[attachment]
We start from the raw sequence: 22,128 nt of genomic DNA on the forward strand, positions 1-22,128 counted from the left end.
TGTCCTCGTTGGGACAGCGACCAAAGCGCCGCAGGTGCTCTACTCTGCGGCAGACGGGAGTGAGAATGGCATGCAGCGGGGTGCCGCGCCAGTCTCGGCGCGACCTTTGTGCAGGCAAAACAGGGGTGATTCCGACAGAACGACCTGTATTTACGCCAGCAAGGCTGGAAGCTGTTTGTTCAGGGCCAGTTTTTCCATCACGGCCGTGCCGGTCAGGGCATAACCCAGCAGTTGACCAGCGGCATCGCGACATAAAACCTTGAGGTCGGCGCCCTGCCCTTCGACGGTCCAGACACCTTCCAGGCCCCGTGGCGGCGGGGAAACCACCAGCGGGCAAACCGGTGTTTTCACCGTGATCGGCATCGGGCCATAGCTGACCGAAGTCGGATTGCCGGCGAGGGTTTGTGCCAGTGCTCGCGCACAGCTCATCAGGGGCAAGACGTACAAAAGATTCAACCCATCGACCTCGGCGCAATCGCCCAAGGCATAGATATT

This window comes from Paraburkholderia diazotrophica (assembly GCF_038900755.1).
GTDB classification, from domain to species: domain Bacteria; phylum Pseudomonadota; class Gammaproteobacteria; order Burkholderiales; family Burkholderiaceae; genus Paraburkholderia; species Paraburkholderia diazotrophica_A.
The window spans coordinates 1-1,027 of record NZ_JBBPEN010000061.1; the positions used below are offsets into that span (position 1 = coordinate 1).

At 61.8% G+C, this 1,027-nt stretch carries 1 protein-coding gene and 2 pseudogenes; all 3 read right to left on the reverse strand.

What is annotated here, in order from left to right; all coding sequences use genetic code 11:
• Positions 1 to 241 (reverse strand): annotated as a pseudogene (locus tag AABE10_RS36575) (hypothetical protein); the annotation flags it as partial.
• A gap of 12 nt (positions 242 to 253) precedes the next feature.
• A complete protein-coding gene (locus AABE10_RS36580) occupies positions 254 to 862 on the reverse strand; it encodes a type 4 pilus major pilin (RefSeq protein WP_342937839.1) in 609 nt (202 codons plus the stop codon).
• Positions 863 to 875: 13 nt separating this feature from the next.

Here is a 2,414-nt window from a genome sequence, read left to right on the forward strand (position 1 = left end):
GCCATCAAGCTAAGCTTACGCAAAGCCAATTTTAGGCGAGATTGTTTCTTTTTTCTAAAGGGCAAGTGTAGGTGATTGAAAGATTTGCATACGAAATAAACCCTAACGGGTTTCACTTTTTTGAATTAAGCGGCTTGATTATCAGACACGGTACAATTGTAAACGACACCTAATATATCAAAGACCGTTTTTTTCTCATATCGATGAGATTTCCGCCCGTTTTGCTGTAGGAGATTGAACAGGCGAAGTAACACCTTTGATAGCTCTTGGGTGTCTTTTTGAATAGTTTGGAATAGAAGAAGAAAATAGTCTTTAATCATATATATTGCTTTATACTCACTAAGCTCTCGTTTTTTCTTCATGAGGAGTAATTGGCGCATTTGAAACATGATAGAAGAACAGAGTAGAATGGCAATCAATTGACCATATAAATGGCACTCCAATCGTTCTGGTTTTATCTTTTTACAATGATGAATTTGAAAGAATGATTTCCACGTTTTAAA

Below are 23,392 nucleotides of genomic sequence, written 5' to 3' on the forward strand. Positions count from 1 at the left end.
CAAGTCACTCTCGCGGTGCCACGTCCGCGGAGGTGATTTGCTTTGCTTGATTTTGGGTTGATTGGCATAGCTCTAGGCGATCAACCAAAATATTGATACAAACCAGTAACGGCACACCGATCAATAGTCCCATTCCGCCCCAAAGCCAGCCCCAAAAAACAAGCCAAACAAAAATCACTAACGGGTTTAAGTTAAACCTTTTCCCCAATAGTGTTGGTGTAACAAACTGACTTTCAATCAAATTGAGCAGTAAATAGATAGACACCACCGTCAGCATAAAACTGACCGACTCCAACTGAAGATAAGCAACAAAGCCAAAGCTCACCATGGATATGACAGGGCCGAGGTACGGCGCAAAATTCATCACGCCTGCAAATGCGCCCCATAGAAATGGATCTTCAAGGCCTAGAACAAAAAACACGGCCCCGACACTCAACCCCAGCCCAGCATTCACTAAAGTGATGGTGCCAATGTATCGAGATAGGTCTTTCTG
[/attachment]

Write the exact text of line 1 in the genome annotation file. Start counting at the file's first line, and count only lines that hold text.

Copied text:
We start from the raw sequence: 22,128 nt of genomic DNA on the forward strand, positions 1-22,128 counted from the left end.